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If you feel overwhelmed and confused by the global predicament, you are on the right track. Global processes have become too complicated for any single person to understand. How then can you know the truth about the world, and avoid falling victim to propaganda and misinformation?



You know less than you think

The preceding chapters surveyed some of the most important problems and developments of the present era, from the overhyped threat of terrorism to the underappreciated threat of technological disruption. If you are left with the nagging feeling that this is too much, and that you cannot process it all, you are absolutely right. No person can.

In the last few centuries, liberal thought developed immense trust in the rational individual. It depicted individual humans as independent rational agents, and has made these mythical creatures the basis of modern society. Democracy is founded on the idea that the voter knows best, free-market capitalism believes that the customer is always right, and liberal education teaches students to think for themselves.

It is a mistake, however, to put so much trust in the rational individual. Post-colonial and feminist thinkers have pointed out that this ‘rational individual’ may well be a chauvinistic Western fantasy, glorifying the autonomy and power of upper-class white men. As noted earlier, behavioural economists and evolutionary psychologists have demonstrated that most human decisions are based on emotional reactions and heuristic shortcuts rather than on rational analysis, and that while our emotions and heuristics were perhaps suitable for dealing with life in the Stone Age, they are woefully inadequate in the Silicon Age.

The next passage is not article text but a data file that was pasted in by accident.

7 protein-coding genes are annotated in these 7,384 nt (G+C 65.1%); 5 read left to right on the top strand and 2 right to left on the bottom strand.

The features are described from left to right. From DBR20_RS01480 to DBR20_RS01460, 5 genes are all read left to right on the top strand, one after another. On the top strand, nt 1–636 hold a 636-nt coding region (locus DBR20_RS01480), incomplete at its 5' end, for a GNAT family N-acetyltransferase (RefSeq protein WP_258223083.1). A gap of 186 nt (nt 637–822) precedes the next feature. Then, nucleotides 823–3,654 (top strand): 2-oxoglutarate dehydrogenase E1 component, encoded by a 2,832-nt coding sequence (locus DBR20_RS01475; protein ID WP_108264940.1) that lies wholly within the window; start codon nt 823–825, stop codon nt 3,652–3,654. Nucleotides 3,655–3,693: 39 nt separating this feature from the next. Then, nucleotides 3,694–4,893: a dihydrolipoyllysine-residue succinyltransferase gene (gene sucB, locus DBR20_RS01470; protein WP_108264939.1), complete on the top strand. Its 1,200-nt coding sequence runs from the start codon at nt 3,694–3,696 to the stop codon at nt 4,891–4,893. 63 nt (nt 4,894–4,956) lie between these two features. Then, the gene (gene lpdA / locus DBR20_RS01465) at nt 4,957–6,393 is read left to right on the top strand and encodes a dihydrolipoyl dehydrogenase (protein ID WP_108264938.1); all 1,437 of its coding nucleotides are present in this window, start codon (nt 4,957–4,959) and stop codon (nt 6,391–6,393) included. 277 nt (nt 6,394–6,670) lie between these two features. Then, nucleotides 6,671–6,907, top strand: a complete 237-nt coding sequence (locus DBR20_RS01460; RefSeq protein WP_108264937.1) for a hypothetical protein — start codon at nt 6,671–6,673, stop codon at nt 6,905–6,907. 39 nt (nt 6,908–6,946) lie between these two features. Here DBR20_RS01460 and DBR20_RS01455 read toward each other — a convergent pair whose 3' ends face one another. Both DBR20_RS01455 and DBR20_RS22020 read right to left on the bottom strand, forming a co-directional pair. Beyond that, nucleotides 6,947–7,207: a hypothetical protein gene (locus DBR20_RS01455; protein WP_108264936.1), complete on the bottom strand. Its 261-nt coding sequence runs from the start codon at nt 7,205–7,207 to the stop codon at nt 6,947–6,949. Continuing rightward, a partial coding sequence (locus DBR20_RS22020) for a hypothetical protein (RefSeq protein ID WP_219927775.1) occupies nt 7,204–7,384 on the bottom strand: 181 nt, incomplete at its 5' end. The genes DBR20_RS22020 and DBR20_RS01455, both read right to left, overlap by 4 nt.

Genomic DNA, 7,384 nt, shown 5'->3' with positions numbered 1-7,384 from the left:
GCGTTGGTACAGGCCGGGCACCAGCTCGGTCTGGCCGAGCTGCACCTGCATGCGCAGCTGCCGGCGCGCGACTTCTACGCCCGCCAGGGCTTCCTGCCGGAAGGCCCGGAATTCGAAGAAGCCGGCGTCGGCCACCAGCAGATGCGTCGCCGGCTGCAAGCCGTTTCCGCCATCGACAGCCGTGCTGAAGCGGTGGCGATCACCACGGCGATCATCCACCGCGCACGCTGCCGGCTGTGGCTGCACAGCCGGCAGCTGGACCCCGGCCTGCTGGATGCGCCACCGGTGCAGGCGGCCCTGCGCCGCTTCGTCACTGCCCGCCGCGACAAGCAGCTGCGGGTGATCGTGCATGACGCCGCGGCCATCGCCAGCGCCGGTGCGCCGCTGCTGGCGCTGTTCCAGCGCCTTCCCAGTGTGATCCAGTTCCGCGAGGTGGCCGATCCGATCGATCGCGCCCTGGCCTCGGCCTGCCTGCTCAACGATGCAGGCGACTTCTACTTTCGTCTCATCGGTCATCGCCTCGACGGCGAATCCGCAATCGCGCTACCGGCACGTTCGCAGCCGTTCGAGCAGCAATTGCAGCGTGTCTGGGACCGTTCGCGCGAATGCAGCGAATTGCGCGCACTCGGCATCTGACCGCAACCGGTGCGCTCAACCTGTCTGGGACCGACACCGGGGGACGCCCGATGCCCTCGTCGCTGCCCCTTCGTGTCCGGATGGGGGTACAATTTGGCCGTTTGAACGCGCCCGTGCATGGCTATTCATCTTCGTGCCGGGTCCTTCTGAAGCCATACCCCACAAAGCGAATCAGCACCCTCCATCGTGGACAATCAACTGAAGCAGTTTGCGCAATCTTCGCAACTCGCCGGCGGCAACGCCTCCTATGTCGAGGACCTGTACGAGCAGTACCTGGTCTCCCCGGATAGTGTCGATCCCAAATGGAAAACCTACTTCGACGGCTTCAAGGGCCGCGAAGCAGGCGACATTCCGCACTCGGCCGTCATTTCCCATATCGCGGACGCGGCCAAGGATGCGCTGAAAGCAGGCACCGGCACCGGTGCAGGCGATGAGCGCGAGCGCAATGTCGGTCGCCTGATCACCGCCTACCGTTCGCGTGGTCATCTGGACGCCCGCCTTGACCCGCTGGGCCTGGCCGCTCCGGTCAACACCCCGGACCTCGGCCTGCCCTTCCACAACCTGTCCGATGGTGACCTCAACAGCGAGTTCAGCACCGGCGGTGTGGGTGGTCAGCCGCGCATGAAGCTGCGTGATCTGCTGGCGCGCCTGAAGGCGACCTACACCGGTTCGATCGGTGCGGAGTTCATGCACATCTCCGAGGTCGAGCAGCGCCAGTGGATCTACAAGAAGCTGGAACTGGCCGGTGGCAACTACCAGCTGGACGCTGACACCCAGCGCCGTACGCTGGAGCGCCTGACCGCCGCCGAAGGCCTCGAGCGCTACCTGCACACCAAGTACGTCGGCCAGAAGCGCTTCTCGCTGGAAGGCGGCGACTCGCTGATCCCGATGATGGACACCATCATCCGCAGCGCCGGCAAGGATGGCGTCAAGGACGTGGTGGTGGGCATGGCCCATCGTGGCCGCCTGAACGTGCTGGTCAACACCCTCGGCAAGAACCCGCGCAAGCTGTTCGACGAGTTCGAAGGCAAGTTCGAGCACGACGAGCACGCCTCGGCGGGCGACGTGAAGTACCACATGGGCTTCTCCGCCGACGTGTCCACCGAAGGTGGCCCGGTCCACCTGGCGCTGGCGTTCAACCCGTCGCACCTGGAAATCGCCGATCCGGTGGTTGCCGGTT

Not only rationality, but individuality too is a myth. Humans rarely think for themselves. Rather, we think in groups. Just as it takes a tribe to raise a child, it also takes a tribe to invent a tool, solve a conflict, or cure a disease. No individual knows everything it takes to build a cathedral, an atom bomb, or an aircraft. What gave Homo sapiens an edge over all other animals and turned us into the masters of the planet was not our individual rationality, but our unparalleled ability to think together in large groups.1 Individual humans know embarrassingly little about the world, and as history progressed, they came to know less and less. A hunter-gatherer in the Stone Age knew how to make her own clothes, how to start a fire, how to hunt rabbits and how to escape lions. We think we know far more today, but as individuals, we actually know far less. We rely on the expertise of others for almost all our needs. In one humbling experiment, people were asked to evaluate how well they understood the workings of an ordinary zip. Most people confidently replied that they understood them very well – after all, they use zips all the time. They were then asked to describe in as much detail as possible all the steps involved in the zip’s operation. Most had no idea.2 This is what Steven Sloman and Philip Fernbach have termed ‘the knowledge illusion’. We think we know a lot, even though individually we know very little, because we treat knowledge in the minds of others as if it were our own.

This is not necessarily bad. Our reliance on groupthink has made us masters of the world, and the knowledge illusion enables us to go through life without being caught in an impossible effort to understand everything ourselves. From an evolutionary perspective, trusting in the knowledge of others has worked extremely well for Homo sapiens.